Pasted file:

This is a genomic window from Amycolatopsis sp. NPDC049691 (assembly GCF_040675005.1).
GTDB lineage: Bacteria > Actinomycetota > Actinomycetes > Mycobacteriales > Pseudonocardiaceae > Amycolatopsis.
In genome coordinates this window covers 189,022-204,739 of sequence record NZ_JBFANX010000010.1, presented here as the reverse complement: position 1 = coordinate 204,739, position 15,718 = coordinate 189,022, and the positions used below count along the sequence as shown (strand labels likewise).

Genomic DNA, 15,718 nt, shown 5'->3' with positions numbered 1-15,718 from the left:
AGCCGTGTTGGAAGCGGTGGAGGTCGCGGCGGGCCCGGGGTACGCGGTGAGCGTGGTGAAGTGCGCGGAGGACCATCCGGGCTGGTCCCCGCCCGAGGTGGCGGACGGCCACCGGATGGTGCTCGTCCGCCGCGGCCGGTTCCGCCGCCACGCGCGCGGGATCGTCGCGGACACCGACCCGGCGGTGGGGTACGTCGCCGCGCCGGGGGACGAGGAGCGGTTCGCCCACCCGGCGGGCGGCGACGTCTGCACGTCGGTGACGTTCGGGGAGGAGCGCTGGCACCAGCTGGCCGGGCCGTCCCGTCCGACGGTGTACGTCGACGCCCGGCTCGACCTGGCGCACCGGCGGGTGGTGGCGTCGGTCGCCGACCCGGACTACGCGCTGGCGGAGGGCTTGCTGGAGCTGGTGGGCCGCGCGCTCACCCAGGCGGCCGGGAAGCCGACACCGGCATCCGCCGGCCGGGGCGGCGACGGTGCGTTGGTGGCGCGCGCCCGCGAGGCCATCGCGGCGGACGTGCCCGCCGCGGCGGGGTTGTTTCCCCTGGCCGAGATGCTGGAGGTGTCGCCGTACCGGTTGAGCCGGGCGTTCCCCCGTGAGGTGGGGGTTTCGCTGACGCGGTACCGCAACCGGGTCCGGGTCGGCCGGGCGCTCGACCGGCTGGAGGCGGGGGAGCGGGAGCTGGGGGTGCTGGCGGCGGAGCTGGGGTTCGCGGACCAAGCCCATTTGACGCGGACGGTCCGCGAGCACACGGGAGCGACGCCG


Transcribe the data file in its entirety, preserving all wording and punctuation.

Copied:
This is a genomic window from Amycolatopsis sp. NPDC049691 (assembly GCF_040675005.1).
GTDB lineage: Bacteria > Actinomycetota > Actinomycetes > Mycobacteriales > Pseudonocardiaceae > Amycolatopsis.
In genome coordinates this window covers 189,022-204,739 of sequence record NZ_JBFANX010000010.1, presented here as the reverse complement: position 1 = coordinate 204,739, position 15,718 = coordinate 189,022, and the positions used below count along the sequence as shown (strand labels likewise).

Genomic DNA, 15,718 nt, shown 5'->3' with positions numbered 1-15,718 from the left:
AGCCGTGTTGGAAGCGGTGGAGGTCGCGGCGGGCCCGGGGTACGCGGTGAGCGTGGTGAAGTGCGCGGAGGACCATCCGGGCTGGTCCCCGCCCGAGGTGGCGGACGGCCACCGGATGGTGCTCGTCCGCCGCGGCCGGTTCCGCCGCCACGCGCGCGGGATCGTCGCGGACACCGACCCGGCGGTGGGGTACGTCGCCGCGCCGGGGGACGAGGAGCGGTTCGCCCACCCGGCGGGCGGCGACGTCTGCACGTCGGTGACGTTCGGGGAGGAGCGCTGGCACCAGCTGGCCGGGCCGTCCCGTCCGACGGTGTACGTCGACGCCCGGCTCGACCTGGCGCACCGGCGGGTGGTGGCGTCGGTCGCCGACCCGGACTACGCGCTGGCGGAGGGCTTGCTGGAGCTGGTGGGCCGCGCGCTCACCCAGGCGGCCGGGAAGCCGACACCGGCATCCGCCGGCCGGGGCGGCGACGGTGCGTTGGTGGCGCGCGCCCGCGAGGCCATCGCGGCGGACGTGCCCGCCGCGGCGGGGTTGTTTCCCCTGGCCGAGATGCTGGAGGTGTCGCCGTACCGGTTGAGCCGGGCGTTCCCCCGTGAGGTGGGGGTTTCGCTGACGCGGTACCGCAACCGGGTCCGGGTCGGCCGGGCGCTCGACCGGCTGGAGGCGGGGGAGCGGGAGCTGGGGGTGCTGGCGGCGGAGCTGGGGTTCGCGGACCAAGCCCATTTGACGCGGACGGTCCGCGAGCACACGGGAGCGACGCCG